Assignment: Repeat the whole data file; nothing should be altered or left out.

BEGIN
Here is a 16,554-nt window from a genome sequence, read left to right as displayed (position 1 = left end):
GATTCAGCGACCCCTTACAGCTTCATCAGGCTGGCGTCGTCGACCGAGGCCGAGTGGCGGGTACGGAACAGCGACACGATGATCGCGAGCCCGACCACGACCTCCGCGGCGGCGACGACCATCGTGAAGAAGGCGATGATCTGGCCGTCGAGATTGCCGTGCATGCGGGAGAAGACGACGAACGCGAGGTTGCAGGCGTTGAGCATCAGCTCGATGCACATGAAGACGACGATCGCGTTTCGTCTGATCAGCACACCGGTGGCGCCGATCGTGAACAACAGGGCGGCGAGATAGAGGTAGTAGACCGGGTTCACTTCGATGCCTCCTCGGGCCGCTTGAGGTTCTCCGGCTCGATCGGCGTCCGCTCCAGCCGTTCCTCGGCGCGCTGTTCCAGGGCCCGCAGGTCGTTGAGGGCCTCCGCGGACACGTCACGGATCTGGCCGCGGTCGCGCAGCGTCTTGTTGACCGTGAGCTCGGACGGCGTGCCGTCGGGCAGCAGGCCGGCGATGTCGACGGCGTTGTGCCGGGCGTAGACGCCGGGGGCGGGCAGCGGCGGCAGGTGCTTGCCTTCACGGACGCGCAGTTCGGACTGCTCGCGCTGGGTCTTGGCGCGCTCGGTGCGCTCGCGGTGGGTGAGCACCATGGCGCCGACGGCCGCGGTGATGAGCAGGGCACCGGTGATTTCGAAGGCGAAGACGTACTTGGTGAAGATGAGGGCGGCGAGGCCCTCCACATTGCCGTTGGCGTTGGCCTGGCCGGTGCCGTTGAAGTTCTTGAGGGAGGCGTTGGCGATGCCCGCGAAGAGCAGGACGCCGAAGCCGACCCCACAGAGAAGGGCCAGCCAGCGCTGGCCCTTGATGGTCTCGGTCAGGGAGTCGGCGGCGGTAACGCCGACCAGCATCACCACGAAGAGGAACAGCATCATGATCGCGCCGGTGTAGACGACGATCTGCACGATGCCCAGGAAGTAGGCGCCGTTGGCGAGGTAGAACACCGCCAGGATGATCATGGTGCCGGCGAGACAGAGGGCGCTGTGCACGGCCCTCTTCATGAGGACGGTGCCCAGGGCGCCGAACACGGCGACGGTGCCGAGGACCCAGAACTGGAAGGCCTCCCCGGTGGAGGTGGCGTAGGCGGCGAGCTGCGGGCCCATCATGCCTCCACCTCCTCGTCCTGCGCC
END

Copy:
Here is a 16,554-nt window from a genome sequence, read left to right as displayed (position 1 = left end):
GATTCAGCGACCCCTTACAGCTTCATCAGGCTGGCGTCGTCGACCGAGGCCGAGTGGCGGGTACGGAACAGCGACACGATGATCGCGAGCCCGACCACGACCTCCGCGGCGGCGACGACCATCGTGAAGAAGGCGATGATCTGGCCGTCGAGATTGCCGTGCATGCGGGAGAAGACGACGAACGCGAGGTTGCAGGCGTTGAGCATCAGCTCGATGCACATGAAGACGACGATCGCGTTTCGTCTGATCAGCACACCGGTGGCGCCGATCGTGAACAACAGGGCGGCGAGATAGAGGTAGTAGACCGGGTTCACTTCGATGCCTCCTCGGGCCGCTTGAGGTTCTCCGGCTCGATCGGCGTCCGCTCCAGCCGTTCCTCGGCGCGCTGTTCCAGGGCCCGCAGGTCGTTGAGGGCCTCCGCGGACACGTCACGGATCTGGCCGCGGTCGCGCAGCGTCTTGTTGACCGTGAGCTCGGACGGCGTGCCGTCGGGCAGCAGGCCGGCGATGTCGACGGCGTTGTGCCGGGCGTAGACGCCGGGGGCGGGCAGCGGCGGCAGGTGCTTGCCTTCACGGACGCGCAGTTCGGACTGCTCGCGCTGGGTCTTGGCGCGCTCGGTGCGCTCGCGGTGGGTGAGCACCATGGCGCCGACGGCCGCGGTGATGAGCAGGGCACCGGTGATTTCGAAGGCGAAGACGTACTTGGTGAAGATGAGGGCGGCGAGGCCCTCCACATTGCCGTTGGCGTTGGCCTGGCCGGTGCCGTTGAAGTTCTTGAGGGAGGCGTTGGCGATGCCCGCGAAGAGCAGGACGCCGAAGCCGACCCCACAGAGAAGGGCCAGCCAGCGCTGGCCCTTGATGGTCTCGGTCAGGGAGTCGGCGGCGGTAACGCCGACCAGCATCACCACGAAGAGGAACAGCATCATGATCGCGCCGGTGTAGACGACGATCTGCACGATGCCCAGGAAGTAGGCGCCGTTGGCGAGGTAGAACACCGCCAGGATGATCATGGTGCCGGCGAGACAGAGGGCGCTGTGCACGGCCCTCTTCATGAGGACGGTGCCCAGGGCGCCGAACACGGCGACGGTGCCGAGGACCCAGAACTGGAAGGCCTCCCCGGTGGAGGTGGCGTAGGCGGCGAGCTGCGGGCCCATCATGCCTCCACCTCCTCGTCCTGCGCC